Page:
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The curse of dimensionality of decision-making units: A simple approach to increase the discriminatory power of data envelopment analysis

Vincent Charles, Juan Aparicio () and Joe Zhu

European Journal of Operational Research, 2019, vol. 279, issue 3, 929-940

Abstract: Data envelopment analysis (DEA) is a technique for identifying the best practices of a given set of decision-making units (DMUs) whose performance is categorized by multiple performance metrics that are classified as inputs and outputs. Although DEA is regarded as non-parametric, the sample size can be an issue of great importance in determining the efficiency scores for the evaluated units, empirically, when the use of too many inputs and outputs may result in a significant number of DMUs being rated as efficient. In the DEA literature, empirical rules have been established to avoid too many DMUs being rated as efficient. These empirical thresholds relate the number of variables with the number of observations. When the number of DMUs is below the empirical threshold levels, the discriminatory power among the DMUs may weaken, which leads to the data set not being suitable to apply traditional DEA models. In the literature, the lack of discrimination is often referred to as the “curse of dimensionality”. To overcome this drawback, we provide a simple approach to increase the discriminatory power between efficient and inefficient DMUs using the well-known pure DEA model, which considers either inputs only or outputs only. Three real cases, namely printed circuit boards, Greek banks, and quality of life in Fortune’s best cities, have been discussed to illustrate the proposed approach.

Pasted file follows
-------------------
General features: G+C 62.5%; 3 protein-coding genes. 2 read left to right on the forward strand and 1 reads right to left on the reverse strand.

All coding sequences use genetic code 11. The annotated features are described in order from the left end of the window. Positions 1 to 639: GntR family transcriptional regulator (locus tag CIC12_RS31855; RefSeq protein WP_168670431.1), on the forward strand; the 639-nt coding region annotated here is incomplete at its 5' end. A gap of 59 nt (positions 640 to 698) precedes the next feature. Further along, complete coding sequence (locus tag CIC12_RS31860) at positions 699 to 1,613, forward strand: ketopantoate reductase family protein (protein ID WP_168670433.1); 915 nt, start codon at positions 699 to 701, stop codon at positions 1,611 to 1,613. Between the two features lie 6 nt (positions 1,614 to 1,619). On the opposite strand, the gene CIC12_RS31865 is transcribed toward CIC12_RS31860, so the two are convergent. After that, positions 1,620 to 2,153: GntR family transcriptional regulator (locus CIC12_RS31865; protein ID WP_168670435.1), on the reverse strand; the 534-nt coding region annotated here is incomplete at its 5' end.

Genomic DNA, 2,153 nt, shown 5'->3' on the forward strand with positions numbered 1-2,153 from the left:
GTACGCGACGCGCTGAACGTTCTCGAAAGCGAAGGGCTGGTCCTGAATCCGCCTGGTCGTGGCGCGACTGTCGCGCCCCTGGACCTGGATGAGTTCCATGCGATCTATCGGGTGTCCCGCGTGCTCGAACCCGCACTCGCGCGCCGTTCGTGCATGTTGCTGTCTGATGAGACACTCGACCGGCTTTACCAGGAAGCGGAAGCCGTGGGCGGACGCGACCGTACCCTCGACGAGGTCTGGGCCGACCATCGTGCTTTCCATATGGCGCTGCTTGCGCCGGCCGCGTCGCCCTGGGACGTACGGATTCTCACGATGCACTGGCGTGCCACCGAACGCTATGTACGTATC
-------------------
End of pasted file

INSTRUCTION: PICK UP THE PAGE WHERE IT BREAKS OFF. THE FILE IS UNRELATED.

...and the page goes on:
Keywords: Data envelopment analysis; Performance; Printed circuit boards; Banking; Best cities (search for similar items in EconPapers)
Date: 2019
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Persistent link: https://EconPapers.repec.org/RePEc:eee:ejores:v:279:y:2019:i:3:p:929-940

DOI: 10.1016/j.ejor.2019.06.025

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European Journal of Operational Research is currently edited by Roman Slowinski, Jesus Artalejo, Jean-Charles. Billaut, Robert Dyson and Lorenzo Peccati

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